On the topic of midwives, Doulas are not only for those that choose to have a midwife provide their maternity care. (Doulas don't provide any kind of medical or clinical care - we're here for emotional and physical support purposes - so if you're looking for someone to assist your midwife you should look for a midwife's assistant or monitrice.) We are not on strict reserve for those choosing homebirth either. For the most part, a doula will provide support to any woman who wants one. Of course individual doulas may have their own preferences limiting them to specific geographical areas while others may prefer not to cross any bridges or attend an unassisted childbirth. Just like deciding on their fees for doula services, it's all up to the individual doula. This is all part of the process of meeting your potential doula and interviewing her thoroughly.

When choosing a doula it is recommended that you consider what qualities you would like to have in a doula. You might find it helpful to make a list of these qualities, much like you would list desired amenities in a home you were looking to buy or rent. Although it isn't customary for a doula to come with a big yard, walk-in closets and eat-in-kitchens, doulas do come with an impressive resume of experiences, trainings and skill-sets. Don't be afraid to ask questions that you think will help you to determine if a doula is right for you. It's important to remember that a doula is there to support you and your family. You are inviting her into a private, sacred space that is only yours and your partner's. You want to be sure you're comfortable with your doula and that there is a connection between you both (or at least the possibility of one).

When it comes time for us (as a mamas) to find a doula to support us through labor and birth, we focus on just a few meaningful qualities: we make sure she's local because we want peace of mind that when we call for her it won't take too long to come to us. We make sure wecan afford her fee (and if we can't, we know we can ask if she has any discounts, a sliding fee scale or if she's willing to make payment arrangements). Lastly, and in my opinion most importantly, we make sure she's huggable. After all, who doesn't love a good hug?!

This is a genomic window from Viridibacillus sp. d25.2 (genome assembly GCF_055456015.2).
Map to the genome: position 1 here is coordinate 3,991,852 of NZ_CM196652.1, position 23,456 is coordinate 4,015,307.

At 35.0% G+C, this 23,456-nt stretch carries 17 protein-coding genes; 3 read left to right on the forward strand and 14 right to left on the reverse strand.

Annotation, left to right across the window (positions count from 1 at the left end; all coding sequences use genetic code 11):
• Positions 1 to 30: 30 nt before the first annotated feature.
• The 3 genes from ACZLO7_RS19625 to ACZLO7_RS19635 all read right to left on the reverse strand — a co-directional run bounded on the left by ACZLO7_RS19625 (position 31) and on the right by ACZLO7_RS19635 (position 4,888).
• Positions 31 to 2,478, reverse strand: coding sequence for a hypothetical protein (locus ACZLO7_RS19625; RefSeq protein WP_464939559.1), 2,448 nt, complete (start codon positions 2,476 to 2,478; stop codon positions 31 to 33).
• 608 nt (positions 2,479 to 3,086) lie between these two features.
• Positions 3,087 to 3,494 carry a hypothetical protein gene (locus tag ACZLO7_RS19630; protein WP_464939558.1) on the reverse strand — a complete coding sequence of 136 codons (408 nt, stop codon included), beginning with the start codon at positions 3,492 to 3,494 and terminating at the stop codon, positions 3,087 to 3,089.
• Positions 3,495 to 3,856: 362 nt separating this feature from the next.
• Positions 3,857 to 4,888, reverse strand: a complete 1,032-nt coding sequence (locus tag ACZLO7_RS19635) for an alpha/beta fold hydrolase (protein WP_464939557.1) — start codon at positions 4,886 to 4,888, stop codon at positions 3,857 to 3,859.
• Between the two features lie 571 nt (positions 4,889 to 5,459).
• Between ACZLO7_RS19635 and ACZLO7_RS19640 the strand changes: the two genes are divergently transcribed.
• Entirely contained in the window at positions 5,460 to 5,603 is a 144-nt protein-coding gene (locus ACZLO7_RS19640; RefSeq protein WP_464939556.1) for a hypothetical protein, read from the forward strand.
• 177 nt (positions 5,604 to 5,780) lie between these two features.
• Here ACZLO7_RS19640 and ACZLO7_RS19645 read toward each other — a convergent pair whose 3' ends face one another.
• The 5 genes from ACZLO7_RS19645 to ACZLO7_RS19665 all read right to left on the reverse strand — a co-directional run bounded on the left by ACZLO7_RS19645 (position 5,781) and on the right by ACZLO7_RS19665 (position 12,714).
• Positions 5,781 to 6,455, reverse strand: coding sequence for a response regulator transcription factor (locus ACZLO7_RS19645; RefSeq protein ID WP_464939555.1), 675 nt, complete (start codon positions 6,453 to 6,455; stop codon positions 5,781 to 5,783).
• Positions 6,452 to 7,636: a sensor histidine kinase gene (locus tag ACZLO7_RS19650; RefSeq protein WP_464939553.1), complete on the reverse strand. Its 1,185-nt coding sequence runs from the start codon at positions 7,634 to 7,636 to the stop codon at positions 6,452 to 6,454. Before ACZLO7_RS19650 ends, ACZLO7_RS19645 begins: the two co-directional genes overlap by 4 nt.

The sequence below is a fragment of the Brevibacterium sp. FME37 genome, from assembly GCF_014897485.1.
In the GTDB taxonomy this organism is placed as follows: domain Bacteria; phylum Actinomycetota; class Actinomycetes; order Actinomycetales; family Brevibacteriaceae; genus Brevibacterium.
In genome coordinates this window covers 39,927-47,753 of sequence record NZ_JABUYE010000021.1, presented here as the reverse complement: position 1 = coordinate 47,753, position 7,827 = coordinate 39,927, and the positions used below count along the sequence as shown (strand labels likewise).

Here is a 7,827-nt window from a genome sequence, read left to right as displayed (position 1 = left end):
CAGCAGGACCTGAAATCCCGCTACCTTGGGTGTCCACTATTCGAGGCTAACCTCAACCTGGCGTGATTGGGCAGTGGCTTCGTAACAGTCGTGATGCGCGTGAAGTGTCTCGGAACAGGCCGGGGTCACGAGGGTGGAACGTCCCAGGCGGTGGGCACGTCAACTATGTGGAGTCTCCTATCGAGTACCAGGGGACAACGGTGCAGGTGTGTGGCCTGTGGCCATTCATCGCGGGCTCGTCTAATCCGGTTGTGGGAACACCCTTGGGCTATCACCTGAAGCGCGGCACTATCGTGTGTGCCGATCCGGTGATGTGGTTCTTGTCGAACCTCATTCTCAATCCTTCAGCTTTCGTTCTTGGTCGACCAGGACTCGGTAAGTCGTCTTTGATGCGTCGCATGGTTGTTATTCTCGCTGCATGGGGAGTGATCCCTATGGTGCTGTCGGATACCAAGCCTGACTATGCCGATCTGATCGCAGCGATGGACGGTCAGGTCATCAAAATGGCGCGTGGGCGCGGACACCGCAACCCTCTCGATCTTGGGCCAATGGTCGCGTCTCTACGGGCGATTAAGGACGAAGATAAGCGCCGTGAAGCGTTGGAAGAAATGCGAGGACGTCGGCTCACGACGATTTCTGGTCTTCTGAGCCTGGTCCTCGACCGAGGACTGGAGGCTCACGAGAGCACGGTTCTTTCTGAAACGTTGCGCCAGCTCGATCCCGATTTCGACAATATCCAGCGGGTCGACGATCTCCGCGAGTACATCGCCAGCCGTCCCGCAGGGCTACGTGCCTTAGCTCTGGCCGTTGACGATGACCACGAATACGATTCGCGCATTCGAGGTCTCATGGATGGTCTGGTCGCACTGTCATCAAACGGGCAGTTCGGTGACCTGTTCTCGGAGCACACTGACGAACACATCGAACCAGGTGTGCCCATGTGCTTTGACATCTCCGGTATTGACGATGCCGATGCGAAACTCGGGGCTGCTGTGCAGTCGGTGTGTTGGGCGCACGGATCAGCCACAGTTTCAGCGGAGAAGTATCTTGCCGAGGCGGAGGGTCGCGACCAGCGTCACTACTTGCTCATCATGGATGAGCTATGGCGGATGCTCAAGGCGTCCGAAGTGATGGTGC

Our short three-quality-checklist may not work for anyone besides us and that's okay. You may find other qualities more valuable, like whether or not the doula is certified, how many births she has attended, or how many clients she books each month. It might be crucial that she offer other services as well, like placenta encapsulation, belly casting or childbirth education classes.

Lucky for us Seattle Mommas, we have the advantage of living in one of the most doula-rich areas in the U.S. making our search for labor support that much easier. Its a good idea to do a little research on the topic. The Internet (as well as the good ole' fashioned library) is a great resource to find out about Kennel and Klaus' research, specific statistical information on the benefits of having a doula, how having a doula can improve birth and things that you can expect from a doula. To get you started, take a look at this handout from Evidence Based Birth that summarizes The Evidence for Doulas

Written by Angie Valentin and Jenne Alderks, doulas with Doulaville Affordable Birth Services, serving the Greater Puget Sound region from Marysville to Olympia. 

Sources: [1] Wikipedia [2] The Free Dictionary, [3] The Online Etymology Dictionary. See gossip (n.). The Doula Book: How a Trained Labor Companion Can Help You Have a Shorter, Easier and Healthier Birth, Kennel and Klaus

birth doula, midwifery apprentice and advocate for a healthier more loving world
Blogging at 

1 comment: